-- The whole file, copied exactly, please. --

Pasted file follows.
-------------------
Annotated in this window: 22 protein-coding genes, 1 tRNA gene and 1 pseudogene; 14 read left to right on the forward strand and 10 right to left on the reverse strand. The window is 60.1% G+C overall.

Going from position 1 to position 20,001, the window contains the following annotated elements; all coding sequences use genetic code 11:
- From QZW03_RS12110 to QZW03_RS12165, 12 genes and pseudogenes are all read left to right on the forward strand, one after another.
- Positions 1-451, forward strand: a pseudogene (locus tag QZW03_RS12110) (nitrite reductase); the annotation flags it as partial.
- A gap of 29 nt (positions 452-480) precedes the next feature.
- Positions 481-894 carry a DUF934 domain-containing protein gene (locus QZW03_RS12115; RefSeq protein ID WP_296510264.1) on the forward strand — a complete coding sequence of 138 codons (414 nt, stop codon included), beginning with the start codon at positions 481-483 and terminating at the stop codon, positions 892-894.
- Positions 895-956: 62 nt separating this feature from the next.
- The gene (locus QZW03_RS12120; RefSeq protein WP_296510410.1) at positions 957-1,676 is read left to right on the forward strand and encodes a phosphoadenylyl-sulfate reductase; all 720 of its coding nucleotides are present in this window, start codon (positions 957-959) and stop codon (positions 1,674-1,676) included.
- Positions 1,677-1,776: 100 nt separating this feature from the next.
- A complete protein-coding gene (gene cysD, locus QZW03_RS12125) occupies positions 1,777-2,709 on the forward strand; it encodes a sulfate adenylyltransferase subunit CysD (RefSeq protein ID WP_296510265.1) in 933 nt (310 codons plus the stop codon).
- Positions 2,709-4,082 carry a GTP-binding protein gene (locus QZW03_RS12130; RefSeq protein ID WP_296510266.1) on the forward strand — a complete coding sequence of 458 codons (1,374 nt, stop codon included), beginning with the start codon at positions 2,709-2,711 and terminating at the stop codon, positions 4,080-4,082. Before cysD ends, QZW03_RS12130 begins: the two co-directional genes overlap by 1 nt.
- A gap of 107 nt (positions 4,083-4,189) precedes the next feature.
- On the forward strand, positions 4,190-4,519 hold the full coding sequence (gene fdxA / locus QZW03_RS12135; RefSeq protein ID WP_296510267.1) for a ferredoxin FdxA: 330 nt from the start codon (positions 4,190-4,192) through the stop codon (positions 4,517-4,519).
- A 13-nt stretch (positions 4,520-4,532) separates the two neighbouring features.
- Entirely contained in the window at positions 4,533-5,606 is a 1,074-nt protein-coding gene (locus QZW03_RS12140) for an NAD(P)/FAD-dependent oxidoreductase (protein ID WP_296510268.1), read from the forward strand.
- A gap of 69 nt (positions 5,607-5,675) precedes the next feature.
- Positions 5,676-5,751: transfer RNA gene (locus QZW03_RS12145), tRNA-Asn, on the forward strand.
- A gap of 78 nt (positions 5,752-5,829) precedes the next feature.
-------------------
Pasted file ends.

Annotated in this window: 22 protein-coding genes, 1 tRNA gene and 1 pseudogene; 14 read left to right on the forward strand and 10 right to left on the reverse strand. The window is 60.1% G+C overall.

Going from position 1 to position 20,001, the window contains the following annotated elements; all coding sequences use genetic code 11:
- From QZW03_RS12110 to QZW03_RS12165, 12 genes and pseudogenes are all read left to right on the forward strand, one after another.
- Positions 1-451, forward strand: a pseudogene (locus tag QZW03_RS12110) (nitrite reductase); the annotation flags it as partial.
- A gap of 29 nt (positions 452-480) precedes the next feature.
- Positions 481-894 carry a DUF934 domain-containing protein gene (locus QZW03_RS12115; RefSeq protein ID WP_296510264.1) on the forward strand — a complete coding sequence of 138 codons (414 nt, stop codon included), beginning with the start codon at positions 481-483 and terminating at the stop codon, positions 892-894.
- Positions 895-956: 62 nt separating this feature from the next.
- The gene (locus QZW03_RS12120; RefSeq protein WP_296510410.1) at positions 957-1,676 is read left to right on the forward strand and encodes a phosphoadenylyl-sulfate reductase; all 720 of its coding nucleotides are present in this window, start codon (positions 957-959) and stop codon (positions 1,674-1,676) included.
- Positions 1,677-1,776: 100 nt separating this feature from the next.
- A complete protein-coding gene (gene cysD, locus QZW03_RS12125) occupies positions 1,777-2,709 on the forward strand; it encodes a sulfate adenylyltransferase subunit CysD (RefSeq protein ID WP_296510265.1) in 933 nt (310 codons plus the stop codon).
- Positions 2,709-4,082 carry a GTP-binding protein gene (locus QZW03_RS12130; RefSeq protein ID WP_296510266.1) on the forward strand — a complete coding sequence of 458 codons (1,374 nt, stop codon included), beginning with the start codon at positions 2,709-2,711 and terminating at the stop codon, positions 4,080-4,082. Before cysD ends, QZW03_RS12130 begins: the two co-directional genes overlap by 1 nt.
- A gap of 107 nt (positions 4,083-4,189) precedes the next feature.
- On the forward strand, positions 4,190-4,519 hold the full coding sequence (gene fdxA / locus QZW03_RS12135; RefSeq protein ID WP_296510267.1) for a ferredoxin FdxA: 330 nt from the start codon (positions 4,190-4,192) through the stop codon (positions 4,517-4,519).
- A 13-nt stretch (positions 4,520-4,532) separates the two neighbouring features.
- Entirely contained in the window at positions 4,533-5,606 is a 1,074-nt protein-coding gene (locus QZW03_RS12140) for an NAD(P)/FAD-dependent oxidoreductase (protein ID WP_296510268.1), read from the forward strand.
- A gap of 69 nt (positions 5,607-5,675) precedes the next feature.
- Positions 5,676-5,751: transfer RNA gene (locus QZW03_RS12145), tRNA-Asn, on the forward strand.
- A gap of 78 nt (positions 5,752-5,829) precedes the next feature.